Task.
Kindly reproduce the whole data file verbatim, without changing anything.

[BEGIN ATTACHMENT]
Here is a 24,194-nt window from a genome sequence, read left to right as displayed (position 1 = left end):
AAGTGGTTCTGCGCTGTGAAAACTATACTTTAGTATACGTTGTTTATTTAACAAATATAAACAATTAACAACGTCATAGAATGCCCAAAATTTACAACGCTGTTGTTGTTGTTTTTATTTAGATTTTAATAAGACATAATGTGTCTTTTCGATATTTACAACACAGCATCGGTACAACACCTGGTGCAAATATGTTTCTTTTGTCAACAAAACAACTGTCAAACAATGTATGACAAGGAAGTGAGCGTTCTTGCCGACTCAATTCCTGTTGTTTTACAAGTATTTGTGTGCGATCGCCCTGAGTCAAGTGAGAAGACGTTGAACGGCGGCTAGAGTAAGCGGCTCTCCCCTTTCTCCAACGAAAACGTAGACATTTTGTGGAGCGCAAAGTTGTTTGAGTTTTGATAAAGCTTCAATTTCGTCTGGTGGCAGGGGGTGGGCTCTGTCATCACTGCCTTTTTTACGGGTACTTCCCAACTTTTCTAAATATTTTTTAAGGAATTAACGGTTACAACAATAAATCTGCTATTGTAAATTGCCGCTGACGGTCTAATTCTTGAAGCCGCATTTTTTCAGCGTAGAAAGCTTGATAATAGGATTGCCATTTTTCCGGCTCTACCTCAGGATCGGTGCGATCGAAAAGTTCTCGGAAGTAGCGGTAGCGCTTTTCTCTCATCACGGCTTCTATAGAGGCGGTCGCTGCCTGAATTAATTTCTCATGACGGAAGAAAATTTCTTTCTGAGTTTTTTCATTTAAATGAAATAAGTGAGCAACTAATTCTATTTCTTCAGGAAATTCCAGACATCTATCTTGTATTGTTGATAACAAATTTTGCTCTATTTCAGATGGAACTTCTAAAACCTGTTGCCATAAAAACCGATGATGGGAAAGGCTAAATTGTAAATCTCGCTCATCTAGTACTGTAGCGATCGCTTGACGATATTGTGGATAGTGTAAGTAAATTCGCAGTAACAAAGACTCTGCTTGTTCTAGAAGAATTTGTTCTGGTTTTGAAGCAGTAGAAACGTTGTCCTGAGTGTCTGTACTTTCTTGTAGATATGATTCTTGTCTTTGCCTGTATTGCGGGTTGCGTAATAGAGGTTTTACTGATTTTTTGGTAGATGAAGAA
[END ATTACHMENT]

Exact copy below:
Here is a 24,194-nt window from a genome sequence, read left to right as displayed (position 1 = left end):
AAGTGGTTCTGCGCTGTGAAAACTATACTTTAGTATACGTTGTTTATTTAACAAATATAAACAATTAACAACGTCATAGAATGCCCAAAATTTACAACGCTGTTGTTGTTGTTTTTATTTAGATTTTAATAAGACATAATGTGTCTTTTCGATATTTACAACACAGCATCGGTACAACACCTGGTGCAAATATGTTTCTTTTGTCAACAAAACAACTGTCAAACAATGTATGACAAGGAAGTGAGCGTTCTTGCCGACTCAATTCCTGTTGTTTTACAAGTATTTGTGTGCGATCGCCCTGAGTCAAGTGAGAAGACGTTGAACGGCGGCTAGAGTAAGCGGCTCTCCCCTTTCTCCAACGAAAACGTAGACATTTTGTGGAGCGCAAAGTTGTTTGAGTTTTGATAAAGCTTCAATTTCGTCTGGTGGCAGGGGGTGGGCTCTGTCATCACTGCCTTTTTTACGGGTACTTCCCAACTTTTCTAAATATTTTTTAAGGAATTAACGGTTACAACAATAAATCTGCTATTGTAAATTGCCGCTGACGGTCTAATTCTTGAAGCCGCATTTTTTCAGCGTAGAAAGCTTGATAATAGGATTGCCATTTTTCCGGCTCTACCTCAGGATCGGTGCGATCGAAAAGTTCTCGGAAGTAGCGGTAGCGCTTTTCTCTCATCACGGCTTCTATAGAGGCGGTCGCTGCCTGAATTAATTTCTCATGACGGAAGAAAATTTCTTTCTGAGTTTTTTCATTTAAATGAAATAAGTGAGCAACTAATTCTATTTCTTCAGGAAATTCCAGACATCTATCTTGTATTGTTGATAACAAATTTTGCTCTATTTCAGATGGAACTTCTAAAACCTGTTGCCATAAAAACCGATGATGGGAAAGGCTAAATTGTAAATCTCGCTCATCTAGTACTGTAGCGATCGCTTGACGATATTGTGGATAGTGTAAGTAAATTCGCAGTAACAAAGACTCTGCTTGTTCTAGAAGAATTTGTTCTGGTTTTGAAGCAGTAGAAACGTTGTCCTGAGTGTCTGTACTTTCTTGTAGATATGATTCTTGTCTTTGCCTGTATTGCGGGTTGCGTAATAGAGGTTTTACTGATTTTTTGGTAGATGAAGAA